Not only was a new life growing within me, but I also grew a stronger backbone. My confidence and assertiveness increased at work as I felt the urge to protect my health, energy and outlook for the sake of my baby. I started to feel more sure of my boundaries, saying more “no’s” and putting the wellbeing of my unborn child first. I had always looked out for our friend’s children, my nieces and nephews. I had loved working with kids in our kid’s program at church, babysitting, creche, playgroups… So what happened next really hit me and made me question what sort of woman I was.

My baby was overdue. Multiple stretch and sweeps (if you don’t know what that is, I don’t know whether you should look it up…! But do if you dare!) but this little bub was not budging. I had twinges and false labour for about 3 weeks in the lead up. Waking in the night, pacing next to my side of the bed. Not waking Steve as it was “early labour”, only to be disappointed by morning because nothing had happened. I felt on edge. I was worried my waters would break, so I sat on a towel on my long commute to work. I overanalysed every niggle, every rolling movement, every kick down in the pelvis. I anxiously wondered if this was it, was it time to face my fear of having a baby? I was scared.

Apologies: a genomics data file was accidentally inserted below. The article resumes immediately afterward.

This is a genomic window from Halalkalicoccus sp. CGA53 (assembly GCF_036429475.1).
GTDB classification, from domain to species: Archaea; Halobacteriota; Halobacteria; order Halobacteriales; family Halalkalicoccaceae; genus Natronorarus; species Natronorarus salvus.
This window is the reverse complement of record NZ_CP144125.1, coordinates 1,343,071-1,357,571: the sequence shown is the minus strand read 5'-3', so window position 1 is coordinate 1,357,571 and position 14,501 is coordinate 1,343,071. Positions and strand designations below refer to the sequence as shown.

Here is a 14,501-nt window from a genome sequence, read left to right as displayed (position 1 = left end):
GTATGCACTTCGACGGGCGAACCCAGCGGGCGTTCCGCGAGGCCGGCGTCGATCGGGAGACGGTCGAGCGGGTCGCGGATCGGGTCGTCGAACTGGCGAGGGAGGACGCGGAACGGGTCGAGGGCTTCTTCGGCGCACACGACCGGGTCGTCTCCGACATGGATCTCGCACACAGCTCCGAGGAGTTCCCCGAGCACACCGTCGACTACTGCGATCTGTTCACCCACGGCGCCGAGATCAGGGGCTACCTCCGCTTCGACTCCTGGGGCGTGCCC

I look back on photos from that time in my life, I see the fear in my eyes. Tired lines circle them and highlight the anxiety I felt. But I didn’t say anything. I kept it to myself because surely that’s what all pregnant women feel. Now I know it’s not uncommon to feel this way. It’s normal to be anxious about uncertainties and there are so many support systems available. I didn’t have to go it alone. I was extremely scared and kept telling myself “Suck it up! You are on this train, and you can’t get off. So just get on with it.” My self talk was so encouraging!

38 weeks pregnant. Silent anxiety in my eyes.